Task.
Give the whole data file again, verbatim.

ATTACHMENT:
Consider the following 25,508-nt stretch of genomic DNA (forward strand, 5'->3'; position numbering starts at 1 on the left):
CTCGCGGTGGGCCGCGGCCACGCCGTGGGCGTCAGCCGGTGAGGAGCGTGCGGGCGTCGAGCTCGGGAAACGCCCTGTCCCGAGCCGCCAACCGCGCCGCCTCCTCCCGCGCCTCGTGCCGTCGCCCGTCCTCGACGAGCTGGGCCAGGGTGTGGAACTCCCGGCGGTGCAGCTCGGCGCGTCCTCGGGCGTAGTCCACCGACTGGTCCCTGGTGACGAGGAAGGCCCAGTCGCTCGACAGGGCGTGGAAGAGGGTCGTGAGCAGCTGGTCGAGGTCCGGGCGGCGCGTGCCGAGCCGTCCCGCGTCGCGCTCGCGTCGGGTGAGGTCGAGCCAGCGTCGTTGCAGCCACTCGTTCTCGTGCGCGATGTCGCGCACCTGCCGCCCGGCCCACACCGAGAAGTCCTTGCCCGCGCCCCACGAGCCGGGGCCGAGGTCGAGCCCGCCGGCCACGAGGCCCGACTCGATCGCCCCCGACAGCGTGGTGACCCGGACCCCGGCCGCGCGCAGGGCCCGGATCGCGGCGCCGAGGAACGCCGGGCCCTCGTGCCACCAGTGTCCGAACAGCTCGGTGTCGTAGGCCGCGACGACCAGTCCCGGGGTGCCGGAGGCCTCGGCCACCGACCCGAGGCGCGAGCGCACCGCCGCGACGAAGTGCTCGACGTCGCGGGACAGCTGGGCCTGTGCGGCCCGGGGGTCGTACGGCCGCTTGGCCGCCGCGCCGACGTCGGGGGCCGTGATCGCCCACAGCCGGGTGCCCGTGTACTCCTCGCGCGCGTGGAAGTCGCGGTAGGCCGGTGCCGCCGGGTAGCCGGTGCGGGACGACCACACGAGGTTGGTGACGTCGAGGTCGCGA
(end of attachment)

Consider the following 25,508-nt stretch of genomic DNA (forward strand, 5'->3'; position numbering starts at 1 on the left):
CTCGCGGTGGGCCGCGGCCACGCCGTGGGCGTCAGCCGGTGAGGAGCGTGCGGGCGTCGAGCTCGGGAAACGCCCTGTCCCGAGCCGCCAACCGCGCCGCCTCCTCCCGCGCCTCGTGCCGTCGCCCGTCCTCGACGAGCTGGGCCAGGGTGTGGAACTCCCGGCGGTGCAGCTCGGCGCGTCCTCGGGCGTAGTCCACCGACTGGTCCCTGGTGACGAGGAAGGCCCAGTCGCTCGACAGGGCGTGGAAGAGGGTCGTGAGCAGCTGGTCGAGGTCCGGGCGGCGCGTGCCGAGCCGTCCCGCGTCGCGCTCGCGTCGGGTGAGGTCGAGCCAGCGTCGTTGCAGCCACTCGTTCTCGTGCGCGATGTCGCGCACCTGCCGCCCGGCCCACACCGAGAAGTCCTTGCCCGCGCCCCACGAGCCGGGGCCGAGGTCGAGCCCGCCGGCCACGAGGCCCGACTCGATCGCCCCCGACAGCGTGGTGACCCGGACCCCGGCCGCGCGCAGGGCCCGGATCGCGGCGCCGAGGAACGCCGGGCCCTCGTGCCACCAGTGTCCGAACAGCTCGGTGTCGTAGGCCGCGACGACCAGTCCCGGGGTGCCGGAGGCCTCGGCCACCGACCCGAGGCGCGAGCGCACCGCCGCGACGAAGTGCTCGACGTCGCGGGACAGCTGGGCCTGTGCGGCCCGGGGGTCGTACGGCCGCTTGGCCGCCGCGCCGACGTCGGGGGCCGTGATCGCCCACAGCCGGGTGCCCGTGTACTCCTCGCGCGCGTGGAAGTCGCGGTAGGCCGGTGCCGCCGGGTAGCCGGTGCGGGACGACCACACGAGGTTGGTGACGTCGAGGTCGCGA